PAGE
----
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At the Heart of the Terror

A black cloud has always hovered over the name of the French Revolutionary politician Maximilien Robespierre (1758–1794). The city of Paris has no grand memorial to him. The rues Saint-Just and Robert-Lindet and the boulevard Carnot commemorate other of his colleagues from the Committee of Public Safety, which ruled France during the Reign of Terror (1793– 1794)—but no Robespierre street-name exists in the capital. Since the time of the Popular Front in 1936 there has been a Métro stop—though Métro Robespierre is located beyond the boulevard périphérique in the workers’ suburb of Montreuil. It is as if Paris—a city replete with sites of memory—suffers from Robespierre amnesia. Even in his native Arras, moreover, as Ruth Scurr notes in her new account of Robespierre’s life, memorabilia are notable by their absence, there is little to be seen in the Maison Robespierre, and the visitor is given the sense that “Robespierre is someone to be ashamed of.”

Robespierre still has some fans. Many of the historians among them belong to the Société des Études Robespierristes (Society for Robespierrist Studies), a learned society in Paris founded in 1907, which meets sedately to listen to papers, run a journal, plan colloquia, and subsidize scholarly publications. At the society’s meeting in 1988, Michel Vovelle, then holder of the prestigious Chair in the History of the French Revolution at the Sorbonne, delivered a paper entitled “Pourquoi nous sommes encore robespierristes?” (“Why Are We Still Robespierrists?”). The title deliberately echoed a talk delivered in 1920 by a former holder of the same chair, Albert Mathiez. In it, Mathiez drew parallels between 1789 and the Russian Revolution of 1917.1

Vovelle’s reasons for being “Robespierrist” were less Bolshevik. Robespierre’s life was worth celebrating because he had consistently befriended the poor, defended the oppressed, championed social democracy, and fought for a fairer society. He had done so with an unswerving integrity which, early in the Revolution, had won him the nickname “the Incorruptible.” Even if we resist the tendency to deck out Robespierre as a founding father of the French “social model,” much of the program that Vovelle represents him as espousing can be placed well within the horizon of contemporary political acceptability. In that sense, it might even be said that we are “all Robespierrists now” (or at least mostly).

Yet to speak of Robespierre is to speak of the Terror. As a prominent member of France’s Revolutionary Government in 1793–1794, Robespierre justified and in many cases instigated terroristic policies which aimed to scare the French nation into political conformity and to drive the armies of France’s European enemies beyond its frontiers. The infamous Revolutionary Tribunal was not his invention, but it was certainly his instrument. He witnessed attacks on Catholicism, and sought to institute a civic religion, the Cult of the Supreme Being. He was overthrown in a coup d’état on July 27, 1794—9 Thermidor Year II in the newly created Revolutionary calendar—and guillotined the next day.

Robespierre still has supporters partly because the Reign of Terror still does. While some might be tempted to equate Robespierre’s Terror with what passes under the same name in the twenty-first century, his partisans see the excessive and even horrific policies of 1793–1794 as an understandable response to the pressing circumstances in which the Revolution found itself at the time. Newly republican France was undermined by counterrevolutionary forces—the west of the country was in the grip of peasant royalists, and many other regions were mutinously suspicious of Paris. On (and often inside) the frontiers, the Republic was confronting the armed forces of the crowned heads of Europe, breathing revenge for the execution of the hapless Louis XVI. Vovelle and his colleagues rest their admiration for Robespierre not only on his social conscience but on his patriotism and republican fidelity. In these extreme circumstances, paragon of humane virtue that he was, Robespierre could be forgiven for putting liberal freedoms temporarily on hold so as to protect the very existence of the Revolution.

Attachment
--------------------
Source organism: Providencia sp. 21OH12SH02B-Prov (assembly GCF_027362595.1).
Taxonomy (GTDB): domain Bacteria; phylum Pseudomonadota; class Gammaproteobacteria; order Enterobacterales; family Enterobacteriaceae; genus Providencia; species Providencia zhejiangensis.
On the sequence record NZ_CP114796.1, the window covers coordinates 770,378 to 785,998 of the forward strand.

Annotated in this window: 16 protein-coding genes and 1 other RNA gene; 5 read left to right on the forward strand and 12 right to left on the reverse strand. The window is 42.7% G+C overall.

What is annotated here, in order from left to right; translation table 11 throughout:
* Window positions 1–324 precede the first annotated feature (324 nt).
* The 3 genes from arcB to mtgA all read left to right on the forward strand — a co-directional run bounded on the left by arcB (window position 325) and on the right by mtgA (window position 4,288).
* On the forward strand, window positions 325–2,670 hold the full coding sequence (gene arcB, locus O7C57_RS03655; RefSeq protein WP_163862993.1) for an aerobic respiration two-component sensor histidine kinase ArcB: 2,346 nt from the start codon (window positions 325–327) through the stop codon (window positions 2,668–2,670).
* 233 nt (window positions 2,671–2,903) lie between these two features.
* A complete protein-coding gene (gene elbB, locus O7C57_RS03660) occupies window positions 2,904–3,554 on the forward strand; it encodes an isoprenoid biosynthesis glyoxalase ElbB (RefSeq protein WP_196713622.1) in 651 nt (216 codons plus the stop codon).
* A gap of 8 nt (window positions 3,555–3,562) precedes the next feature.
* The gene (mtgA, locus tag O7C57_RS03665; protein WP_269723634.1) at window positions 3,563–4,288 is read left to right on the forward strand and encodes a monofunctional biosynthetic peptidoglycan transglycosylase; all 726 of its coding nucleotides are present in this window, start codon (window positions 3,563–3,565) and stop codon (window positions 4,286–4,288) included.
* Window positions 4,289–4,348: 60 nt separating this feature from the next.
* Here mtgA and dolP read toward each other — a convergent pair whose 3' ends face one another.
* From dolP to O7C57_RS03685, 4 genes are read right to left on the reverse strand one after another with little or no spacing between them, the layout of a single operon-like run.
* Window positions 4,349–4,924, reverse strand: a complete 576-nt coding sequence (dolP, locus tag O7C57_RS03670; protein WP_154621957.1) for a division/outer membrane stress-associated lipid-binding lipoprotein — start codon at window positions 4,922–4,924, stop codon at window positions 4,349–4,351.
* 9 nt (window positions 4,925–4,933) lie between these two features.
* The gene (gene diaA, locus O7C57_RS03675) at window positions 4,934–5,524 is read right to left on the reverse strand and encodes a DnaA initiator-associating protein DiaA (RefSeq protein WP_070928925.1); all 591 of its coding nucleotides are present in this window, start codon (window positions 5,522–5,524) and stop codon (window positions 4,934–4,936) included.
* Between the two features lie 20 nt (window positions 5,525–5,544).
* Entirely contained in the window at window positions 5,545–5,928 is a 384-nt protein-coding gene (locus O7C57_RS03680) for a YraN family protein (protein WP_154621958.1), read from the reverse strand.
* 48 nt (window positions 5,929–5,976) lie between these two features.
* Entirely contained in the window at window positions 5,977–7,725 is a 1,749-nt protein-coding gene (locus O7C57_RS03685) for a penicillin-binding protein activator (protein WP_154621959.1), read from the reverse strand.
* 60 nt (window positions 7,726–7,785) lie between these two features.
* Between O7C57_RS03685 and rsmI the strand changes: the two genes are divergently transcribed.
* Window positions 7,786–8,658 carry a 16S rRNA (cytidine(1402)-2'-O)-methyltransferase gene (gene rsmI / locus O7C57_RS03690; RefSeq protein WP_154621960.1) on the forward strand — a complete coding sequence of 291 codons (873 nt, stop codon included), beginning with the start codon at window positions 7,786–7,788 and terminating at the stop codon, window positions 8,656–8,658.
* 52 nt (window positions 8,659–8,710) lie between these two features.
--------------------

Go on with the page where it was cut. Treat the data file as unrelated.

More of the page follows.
Terror divides, now as then. Among historians, the “thesis of circumstance,” as it is called—that is, the tendency to view the Terror as springing from a nationalistic response to external aggression and internal sedition—has long had its critics. The most influential recent revisionist attack on it was led by the late François Furet. The Revolution, Furet argued, had an inbuilt tendency toward popular violence from its earliest days. This set up the preconditions for terror long before there were threats, external or internal. The Terror was thus not a temporary, chance aberration from the principles of 1789, it was their fulfillment. Terror was in the Revolution’s DNA from the storming of the Bastille on July 14, 1789, onward. Indeed, as fellow revisionist historian Simon Schama memorably phrased it, 1794 “was merely 1789, with a higher body-count.”2 Furet’s analysis placed particular emphasis on the role of political discourses emergent in 1789 in determining later political choices. He also highlighted the role of Robespierre in generating and diffusing what became the dominant language of violence. For Furet, the Incorruptible was the purest and most distilled rhetorical form assumed by the radical, eventually terroristic discourse of Revolution.

It was the best of times, it was the worst of times,” Charles Dickens famously declared of the French Revolutionary Terror at the outset of his stirring novel A Tale of Two Cities (1859). The Great Robespierre Conundrum is that in this one person we seem to have both the best and the worst of men. Just as the Terror is for some eminently justifiable and for others shockingly unjustifiable, so Robespierre may be, as Scurr puts it, on one hand “the cold-eyed, self-justifying apostle of terrorism and totalitarianism,” “the first of the modern dictators,” and “the inventor and perpetrator of the Terror who sent thousands to their deaths”—yet on the other a super-patriot and a paragon of social democratic virtue.

Historians who are brave enough to undertake a biographical study of Robespierre are thus entering a broken field, a site of major and unresolved historiographical dispute, and a political hornet’s nest. If all that was not daunting enough, they also have to negotiate some extremely knotty problems of evidence. Hardly was Robespierre’s blood dry than his infamy soared. The motley group of conspirators who had planned the Thermidor coup stressed the enormity of his villainy, thus both legitimating and glorifying their action in overthrowing him. Many of these competitors had been Robespierre’s associates during the Reign of Terror. Overplaying his tyranny was thus partially a way of self-exculpation—a familiar tactic, of course, in “post-ish” times. In order to understand the nature and full extent of the role of Robespierre and his associates in the Terror, historians have to accept that much evidence has been lost or destroyed and that much of what remains is irredeemably post-Thermidorian.